Wichita State's independent, student-run news source

The Sunflower

Wichita State's independent, student-run news source

The Sunflower

Wichita State's independent, student-run news source

The Sunflower

Journalism professionals discuss creating documentary on Marion County Record raid, future implications

Hours spent reviewing bodycam footage, conducting interviews and editing led to a documentary that draws attention to the story of the Marion County Record raid.

“Unwarranted: The Senseless Death of Journalist Joan Meyer” was shown at CAC Theatre on Feb. 1, with a panel of the creators and involved members.

The documentary explores an attack on First and Fourth Amendment rights by law enforcement on a small-town Kansas newspaper, The Marion County Record.

Last August, the Marion, Kansas, police raided the Marion County Record and the home of 98-year-old journalist Joan Meyer, who passed away a day later.

The morning before, a search warrant was issued to the Marion County Record for its legally obtained information about a local restaurant owner, Kari Newell, attempting to secure a liquor license. Newell accused the newspaper of privacy violations, leading to the raid. 

The panel was composed of Eric Meyer, son of Joan and owner of the Marion County Record, documentary producers Jaime Green and Travis Heying, and Emily Bradbury, executive director of the Kansas Press Association.

Discussions ranged from behind-the-scenes information on the documentary’s creation to the legal implications for the future of search and seizure.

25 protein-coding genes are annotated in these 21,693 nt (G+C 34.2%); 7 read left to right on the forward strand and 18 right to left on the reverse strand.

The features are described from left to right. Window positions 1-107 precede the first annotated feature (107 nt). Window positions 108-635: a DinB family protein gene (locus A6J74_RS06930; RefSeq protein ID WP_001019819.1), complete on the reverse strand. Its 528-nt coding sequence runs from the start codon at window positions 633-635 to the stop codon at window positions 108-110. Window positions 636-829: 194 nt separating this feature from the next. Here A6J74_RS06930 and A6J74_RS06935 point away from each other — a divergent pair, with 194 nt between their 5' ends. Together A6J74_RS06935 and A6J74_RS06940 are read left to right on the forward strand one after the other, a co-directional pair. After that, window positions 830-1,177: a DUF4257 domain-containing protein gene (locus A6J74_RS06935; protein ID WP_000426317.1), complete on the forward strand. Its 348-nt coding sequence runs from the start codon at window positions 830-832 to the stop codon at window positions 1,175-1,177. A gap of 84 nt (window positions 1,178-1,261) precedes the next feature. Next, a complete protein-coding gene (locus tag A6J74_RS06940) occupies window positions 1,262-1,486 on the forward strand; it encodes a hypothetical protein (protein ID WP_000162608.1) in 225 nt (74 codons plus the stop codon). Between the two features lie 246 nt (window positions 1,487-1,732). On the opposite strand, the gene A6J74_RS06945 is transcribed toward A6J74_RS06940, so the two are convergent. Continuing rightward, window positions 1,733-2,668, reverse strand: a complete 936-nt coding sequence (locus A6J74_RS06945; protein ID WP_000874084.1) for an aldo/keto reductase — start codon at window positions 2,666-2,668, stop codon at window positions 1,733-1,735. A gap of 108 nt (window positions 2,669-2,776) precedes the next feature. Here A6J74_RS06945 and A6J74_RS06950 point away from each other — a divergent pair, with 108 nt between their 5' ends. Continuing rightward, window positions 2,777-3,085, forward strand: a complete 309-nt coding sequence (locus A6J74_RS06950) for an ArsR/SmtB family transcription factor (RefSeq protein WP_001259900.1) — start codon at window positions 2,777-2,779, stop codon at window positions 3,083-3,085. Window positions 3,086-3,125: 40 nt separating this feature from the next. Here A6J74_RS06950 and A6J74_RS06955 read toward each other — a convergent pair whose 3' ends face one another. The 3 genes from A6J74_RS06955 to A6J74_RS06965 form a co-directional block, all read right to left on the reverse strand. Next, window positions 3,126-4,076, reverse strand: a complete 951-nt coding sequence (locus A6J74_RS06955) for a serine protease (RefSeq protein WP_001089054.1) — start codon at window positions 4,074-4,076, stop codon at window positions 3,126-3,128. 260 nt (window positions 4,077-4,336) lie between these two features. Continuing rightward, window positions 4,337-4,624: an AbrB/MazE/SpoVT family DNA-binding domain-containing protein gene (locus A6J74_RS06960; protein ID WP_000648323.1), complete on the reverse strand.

Behind the scenes

The documentary, produced by Green and Heying of the Wichita Eagle, features interviews and bodycam footage of the raid, centering on Joan and what happened the day before her death. 

Green and Heying said they felt there was a deeper story to tell, but without being in Marion when it happened, producing a documentary seemed impossible — until bodycam footage was released to the media in early October.

“Once we obtained the body camera footage, then that’s when I knew that there’s something better than what Jaime and I could have ever hoped to have gotten by being there,” Heying said. “What Joan says is … the best reporting possible.”

Heying and Green accessed over seven and a half hours of bodycam footage from the raid, including Joan reporting live on the scene. 

“This was a herculean task to go through this bodycam footage,” Eric said. “It is a daunting task, and they’ve done a masterful job.” 

Green noted how rare it is to receive extensive bodycam footage. 

“It was just so unusual to have this amount of bodycam footage — and to have it from so many sources,” Green said. “It’s just something unbelievable.”

Bodycam footage can be obtained via the Kansas Open Records Act. This act allows the public (and news organizations) to request and obtain copies of public records created or maintained by public agencies in Kansas. 

According to state law, public agencies are not mandated to release anything considered a “criminal investigation record,” which, as of 2016, includes bodycam footage.

“Kansas is one of the most secretive states when it comes to bodycams,” said Bradbury, who defends the rights of journalists through her work at the Kansas Press Association.

Because the Marion Record was considered a victim in the case, it was able to gain access to the footage differently.